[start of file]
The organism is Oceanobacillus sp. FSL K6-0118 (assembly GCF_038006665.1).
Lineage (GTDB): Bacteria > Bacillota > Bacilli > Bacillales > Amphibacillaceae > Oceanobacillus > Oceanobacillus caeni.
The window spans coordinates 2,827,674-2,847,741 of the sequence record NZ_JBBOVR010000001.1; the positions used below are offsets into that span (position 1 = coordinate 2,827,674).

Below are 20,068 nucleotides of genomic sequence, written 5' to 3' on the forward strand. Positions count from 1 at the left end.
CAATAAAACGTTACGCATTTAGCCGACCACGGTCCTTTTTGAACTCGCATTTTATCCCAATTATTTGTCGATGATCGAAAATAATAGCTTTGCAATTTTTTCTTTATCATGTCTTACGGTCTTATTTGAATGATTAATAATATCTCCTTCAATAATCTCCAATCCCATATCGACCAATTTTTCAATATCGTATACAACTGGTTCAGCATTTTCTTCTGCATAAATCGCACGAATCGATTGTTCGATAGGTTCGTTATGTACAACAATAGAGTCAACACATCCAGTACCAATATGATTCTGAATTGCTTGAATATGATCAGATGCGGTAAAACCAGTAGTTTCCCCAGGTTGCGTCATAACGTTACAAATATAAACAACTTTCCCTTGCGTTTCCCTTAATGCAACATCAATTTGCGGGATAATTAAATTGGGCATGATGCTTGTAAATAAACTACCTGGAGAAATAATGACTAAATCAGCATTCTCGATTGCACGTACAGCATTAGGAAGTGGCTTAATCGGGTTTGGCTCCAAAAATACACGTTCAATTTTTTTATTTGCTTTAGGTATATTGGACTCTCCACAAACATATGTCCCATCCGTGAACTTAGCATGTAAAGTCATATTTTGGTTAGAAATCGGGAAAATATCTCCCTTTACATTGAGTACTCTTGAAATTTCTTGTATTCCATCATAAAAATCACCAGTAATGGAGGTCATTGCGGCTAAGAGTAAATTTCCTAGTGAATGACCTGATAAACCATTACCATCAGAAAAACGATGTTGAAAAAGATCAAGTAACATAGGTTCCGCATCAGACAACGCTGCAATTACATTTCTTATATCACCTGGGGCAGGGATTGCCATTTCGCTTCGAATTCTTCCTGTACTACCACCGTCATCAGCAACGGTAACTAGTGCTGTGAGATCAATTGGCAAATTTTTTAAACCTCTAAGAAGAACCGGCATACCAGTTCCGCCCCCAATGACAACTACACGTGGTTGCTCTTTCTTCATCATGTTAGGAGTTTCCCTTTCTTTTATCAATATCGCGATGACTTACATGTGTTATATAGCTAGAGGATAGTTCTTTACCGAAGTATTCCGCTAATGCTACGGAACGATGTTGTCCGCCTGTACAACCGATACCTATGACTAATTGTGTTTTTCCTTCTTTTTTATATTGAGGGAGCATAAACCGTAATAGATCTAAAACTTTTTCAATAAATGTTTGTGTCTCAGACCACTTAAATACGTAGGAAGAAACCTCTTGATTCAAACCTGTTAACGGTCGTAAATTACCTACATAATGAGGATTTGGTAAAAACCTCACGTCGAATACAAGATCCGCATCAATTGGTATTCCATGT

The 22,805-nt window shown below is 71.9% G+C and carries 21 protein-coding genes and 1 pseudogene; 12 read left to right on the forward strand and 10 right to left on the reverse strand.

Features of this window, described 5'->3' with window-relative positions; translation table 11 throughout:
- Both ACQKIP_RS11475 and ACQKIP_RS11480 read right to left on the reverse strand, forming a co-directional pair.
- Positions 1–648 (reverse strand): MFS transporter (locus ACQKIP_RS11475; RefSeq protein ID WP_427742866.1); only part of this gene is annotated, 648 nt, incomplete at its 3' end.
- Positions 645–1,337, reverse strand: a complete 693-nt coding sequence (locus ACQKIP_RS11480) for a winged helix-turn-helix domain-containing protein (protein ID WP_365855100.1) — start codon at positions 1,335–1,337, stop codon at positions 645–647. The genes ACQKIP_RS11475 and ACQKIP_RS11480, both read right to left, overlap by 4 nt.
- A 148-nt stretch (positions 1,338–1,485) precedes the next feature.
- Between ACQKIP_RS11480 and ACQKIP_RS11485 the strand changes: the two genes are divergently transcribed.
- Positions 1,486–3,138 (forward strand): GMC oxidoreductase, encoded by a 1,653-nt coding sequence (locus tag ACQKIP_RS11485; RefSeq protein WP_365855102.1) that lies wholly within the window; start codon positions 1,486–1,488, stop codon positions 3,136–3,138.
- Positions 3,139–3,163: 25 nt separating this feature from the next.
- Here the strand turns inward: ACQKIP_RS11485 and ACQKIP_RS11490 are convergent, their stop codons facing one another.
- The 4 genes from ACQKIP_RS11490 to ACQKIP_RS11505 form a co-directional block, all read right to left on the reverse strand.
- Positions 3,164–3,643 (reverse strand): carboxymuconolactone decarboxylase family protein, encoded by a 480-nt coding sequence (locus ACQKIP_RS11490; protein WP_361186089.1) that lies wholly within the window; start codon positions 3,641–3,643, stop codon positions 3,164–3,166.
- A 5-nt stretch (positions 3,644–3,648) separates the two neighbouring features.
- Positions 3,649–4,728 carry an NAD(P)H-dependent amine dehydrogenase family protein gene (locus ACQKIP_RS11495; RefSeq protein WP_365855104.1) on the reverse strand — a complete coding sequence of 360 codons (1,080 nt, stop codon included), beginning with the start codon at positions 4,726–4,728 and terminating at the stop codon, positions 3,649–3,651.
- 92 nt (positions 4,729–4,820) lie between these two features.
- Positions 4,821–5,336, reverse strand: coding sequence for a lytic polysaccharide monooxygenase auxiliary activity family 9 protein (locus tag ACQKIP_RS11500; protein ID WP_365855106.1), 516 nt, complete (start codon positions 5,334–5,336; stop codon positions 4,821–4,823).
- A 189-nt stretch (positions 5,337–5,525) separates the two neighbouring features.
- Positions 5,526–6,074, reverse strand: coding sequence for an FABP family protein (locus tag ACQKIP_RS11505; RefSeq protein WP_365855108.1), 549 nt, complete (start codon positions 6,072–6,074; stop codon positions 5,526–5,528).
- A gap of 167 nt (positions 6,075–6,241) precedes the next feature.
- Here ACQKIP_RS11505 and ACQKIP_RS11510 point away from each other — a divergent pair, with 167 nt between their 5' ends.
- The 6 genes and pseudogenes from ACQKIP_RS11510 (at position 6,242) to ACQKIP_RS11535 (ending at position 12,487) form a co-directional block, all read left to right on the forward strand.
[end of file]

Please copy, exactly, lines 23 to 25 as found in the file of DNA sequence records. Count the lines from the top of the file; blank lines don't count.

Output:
- Positions 5,526–6,074, reverse strand: coding sequence for an FABP family protein (locus tag ACQKIP_RS11505; RefSeq protein WP_365855108.1), 549 nt, complete (start codon positions 6,072–6,074; stop codon positions 5,526–5,528).
- A gap of 167 nt (positions 6,075–6,241) precedes the next feature.
- Here ACQKIP_RS11505 and ACQKIP_RS11510 point away from each other — a divergent pair, with 167 nt between their 5' ends.